ASVAB Score to Become a Chef

Opportunities for cooks in the military are vast.
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Being a chef in any culinary setting can be both exciting and intense. Imagine carrying that same passion and pressure to the world of the military, where you'll feed our nation's heroes and protectors. Qualifying for this role means earning a passing score on the Armed Services Vocational Aptitude Battery, or ASVAB. This test is made up of nine subjects to evaluate an applicant's strengths and weaknesses. Subjects covered include mechanical comprehension, auto shop, general science, word knowledge, arithmetic reasoning, assembling objects, electronics information, paragraph comprehension and mathematics knowledge. Verbal skills are also tested, which doesn't stand alone but is a combination of your scores in word knowledge and paragraph comprehension.


    In the Army, there are five different levels for food service specialists, as chefs are called in this branch of the military. The most basic food service level covers food prep, cooking set recipes and setting up serving lines. The most advanced level covers menu preparation, evaluating specific preferences of the troops, surveying food preparation and handling, as well as evaluating the operation of food service in the fields. To enter this career, a candidate must score 90 or better in a combination of verbal, auto shop and mechanical comprehension, says You must also have normal color vision and be able to possess a driver's license.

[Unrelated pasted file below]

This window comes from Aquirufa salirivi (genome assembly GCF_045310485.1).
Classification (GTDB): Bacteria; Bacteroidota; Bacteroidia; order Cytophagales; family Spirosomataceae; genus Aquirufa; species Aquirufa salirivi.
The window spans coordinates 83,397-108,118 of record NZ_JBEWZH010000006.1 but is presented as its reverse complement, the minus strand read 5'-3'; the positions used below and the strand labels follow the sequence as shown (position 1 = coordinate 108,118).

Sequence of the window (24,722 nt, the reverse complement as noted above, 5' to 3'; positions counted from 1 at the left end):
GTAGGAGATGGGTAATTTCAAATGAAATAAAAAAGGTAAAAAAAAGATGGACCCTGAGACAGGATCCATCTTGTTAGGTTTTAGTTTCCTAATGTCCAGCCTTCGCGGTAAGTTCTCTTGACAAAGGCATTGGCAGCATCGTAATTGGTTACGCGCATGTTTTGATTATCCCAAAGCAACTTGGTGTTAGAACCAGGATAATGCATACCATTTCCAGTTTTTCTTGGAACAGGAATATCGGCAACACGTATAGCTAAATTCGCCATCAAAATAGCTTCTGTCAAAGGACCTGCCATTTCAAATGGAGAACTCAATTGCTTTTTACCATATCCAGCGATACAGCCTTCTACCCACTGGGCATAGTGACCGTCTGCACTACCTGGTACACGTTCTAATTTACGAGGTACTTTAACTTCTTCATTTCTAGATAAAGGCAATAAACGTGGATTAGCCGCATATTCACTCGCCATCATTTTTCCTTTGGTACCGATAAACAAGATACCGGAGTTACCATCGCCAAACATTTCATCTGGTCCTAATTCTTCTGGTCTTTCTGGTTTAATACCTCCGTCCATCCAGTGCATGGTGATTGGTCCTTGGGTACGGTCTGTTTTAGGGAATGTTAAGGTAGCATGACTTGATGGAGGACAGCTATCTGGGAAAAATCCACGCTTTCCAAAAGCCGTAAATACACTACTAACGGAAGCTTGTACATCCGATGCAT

Coast Guard

    In order to be a food specialist for the U.S. Coast Guard, you need to earn a score of 105 or better in a combination of the verbal and arithmetic reasoning subjects. Candidates who pass this requirement get to study for their jobs in the Coast Guard training facility in Petaluma, California.

Navy and Marines

    The naval side of the military has slightly different ASVAB standards for chefs, who are titled culinary specialists in these branches. Candidates must earn a score of 88 or above in a combination of verbal and arithmetic reasoning. You don't need to have perfect color vision to be a culinary specialist for one of these branches of the military, but you do need to be a team player who has plenty of energy, creativity and the ability to keep accurate record logs.

Air Force

    The Air Force treats the ASVAB a bit differently from other branches of the military. It categorizes the nine subject fields into four qualification areas: general, mechanical, administrative and electrical. Food service personnel fall under the service heading, which is a general qualification. A general qualification encompasses both verbal and arithmetic reasoning, says, and the combined minimum score for these is 24 for a food service specialist.

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